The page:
New Technology for a New Century
THe Survey of Myojin-sho, THE submarine volcano by unmanned radio operating boat "MANBOU II"
Kunio Yashima, Azuza Nishizawa and Yasyio OOtani, Japan
Additional paper- not presented at the conference, included only in the proceedings.
Key words: Manbou, Myojin-Sho, Caldera, Unmanned radio operating survey boat.
Myojin-Sho is a submarine volcano located about 450 kilometers south of Tokyo on the Izu-Ogasawara Ridge. It was 1869 when a volcanic eruption was first observed. Within the 130 years that followed, it has repeated more than ten volcanic activities of eruption and the appearance and disappearance of a new island.
The volcanic eruption from 1952 to 1953 was one of its biggest activities on record with the repetitious appearance and disappearance of an island. The island grew to more than several ten meters high at a certain point, but it disappeared with severe volcanic explosion in September 1953. The name Myojin-Sho derives from a fishing boat, "No.11 MYOJIN-MARU " of Yaizu City, Shizuoka Prefecture, the crew of which first witnessed the major volcanic eruption of 1952. On September 24, 1953, a survey vessel, "No. 5 KAIYO-MARU" of the Hydrographic Department of the Maritime Safety Agency, met with disaster, costing thirty-one persons including those of nine scientists. This is the biggest disaster in the history of Japanese oceanographic research and an unforgettable tragedy for the Hydrographic Department. Determined to learn a lesson from this tragedy, the Hydrographic Department developed "MANBOU" (meaning Sunfish) an unmanned radio operating survey boat, and has used it for the research of dangerous sea areas such as submarine volcanoes, etc.
In 1998 and 1999, the Hydrography Department conducted comprehensive sea bottom surveys around Myojin-Sho, using the state-of-the-art survey vessel, "SHOYO" (3,000 tons) and "MANBOU II" , the second generation "MANBOU". As a result of these surveys, a detailed and general picture of the sea bottom topography around Myojin-Sho was made clear for the first time. This is the report of the summary of the survey and the sea bottom topography.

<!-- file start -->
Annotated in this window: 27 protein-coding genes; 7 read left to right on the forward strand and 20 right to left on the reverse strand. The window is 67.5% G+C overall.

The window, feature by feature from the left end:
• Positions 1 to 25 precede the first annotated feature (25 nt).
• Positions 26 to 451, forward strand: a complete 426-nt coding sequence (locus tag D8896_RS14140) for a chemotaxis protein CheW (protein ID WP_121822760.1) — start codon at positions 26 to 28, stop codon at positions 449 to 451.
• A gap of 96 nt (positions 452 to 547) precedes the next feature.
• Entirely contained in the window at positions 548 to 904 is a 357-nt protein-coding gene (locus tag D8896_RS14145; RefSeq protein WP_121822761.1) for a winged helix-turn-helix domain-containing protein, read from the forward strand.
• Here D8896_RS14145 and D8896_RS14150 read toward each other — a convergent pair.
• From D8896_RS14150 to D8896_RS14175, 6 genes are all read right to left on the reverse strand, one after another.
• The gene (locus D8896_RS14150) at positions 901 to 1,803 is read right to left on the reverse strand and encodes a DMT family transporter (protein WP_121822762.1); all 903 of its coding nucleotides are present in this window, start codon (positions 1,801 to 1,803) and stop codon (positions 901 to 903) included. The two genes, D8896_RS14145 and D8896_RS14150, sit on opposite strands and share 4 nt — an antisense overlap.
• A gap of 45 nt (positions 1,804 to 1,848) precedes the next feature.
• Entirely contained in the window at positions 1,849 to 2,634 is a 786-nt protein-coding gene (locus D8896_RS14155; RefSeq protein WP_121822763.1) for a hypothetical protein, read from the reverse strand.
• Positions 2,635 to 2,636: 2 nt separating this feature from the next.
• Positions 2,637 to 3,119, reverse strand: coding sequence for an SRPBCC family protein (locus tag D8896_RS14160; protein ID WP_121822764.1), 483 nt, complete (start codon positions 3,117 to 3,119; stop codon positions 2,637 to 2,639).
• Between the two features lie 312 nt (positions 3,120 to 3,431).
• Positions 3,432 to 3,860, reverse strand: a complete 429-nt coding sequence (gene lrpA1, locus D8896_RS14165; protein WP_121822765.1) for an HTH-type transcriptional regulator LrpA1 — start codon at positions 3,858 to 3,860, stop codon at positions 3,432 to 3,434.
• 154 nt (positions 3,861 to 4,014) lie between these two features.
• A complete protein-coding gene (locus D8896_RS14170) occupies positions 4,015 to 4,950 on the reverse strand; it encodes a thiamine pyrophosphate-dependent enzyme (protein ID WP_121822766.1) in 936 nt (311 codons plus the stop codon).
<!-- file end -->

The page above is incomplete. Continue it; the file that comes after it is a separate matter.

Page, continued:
"MANBOU II" conducted the survey of the sea area within a radius of 3 nautical miles ( about 5.4 kilometers) of Myojin-Sho. "SHOYO" conducted the survey of the sea area within a radius of about 10 nautical miles (about 18.5 kilometers) but farther than the area of the radius of 3 nautical miles. "MANBOU II" works by the order of preprogrammed instructions and measures depth and water temperature. Bathymetric survey of "MANBOU II" was carried out by using the "PRD-601" echo sounder at intervals of 0.2 nautical miles (about 370 meters). "SHOYO" conducted a comprehensive survey including the geological and geophysical surveys of sea bottom. Bathymetric survey of "SHOYO" was carried out by using "SEABEAM 2112" echo sounder at intervals of 0.5 nautical miles (about 930 meters).
Previously, Myojin-Sho was considered to be the central cone of a double volcano with the Bayonnaise Rocks (rocks of 9.9 meters in height above the sea level) as a portion of the somma (MITA, 1949). As a result of the survey, however, the authors found that both Myojin-Sho and the Bayonnaise Rocks are cones on the somma of a double volcano. The foot of this double volcano lies 1,400 to 1,500 meters in depth and the size is about 30×25 kilometers east-west, north-south. The somma is almost a circle in the diameter of 7×9 kilometers and the height is 1,000 – 1,400meters.
The diameter of the caldera floor is 5.6 kilometers and about 1,100 meters in depth. The central cone is a high formerly known as Takane-Sho, height is 770 meters with the shallowest depth 328 meters.
Myojin-Sho is a post caldera cone formed in the northeastern part of the somma of the double volcano. It is the single conical cone and the height is 550 meters with the shallowest depth 50 meters. A record that suggests a gushing of bubbles near the summit was obtained and the micro earthquake were observed near the Myojin-Sho. Therefore, the authors consider that the Myojin-Sho continues to be active now although the level of the activity seems low.
22 March 2001
This page is maintained by the FIG Office. Last revised on 15-03-16.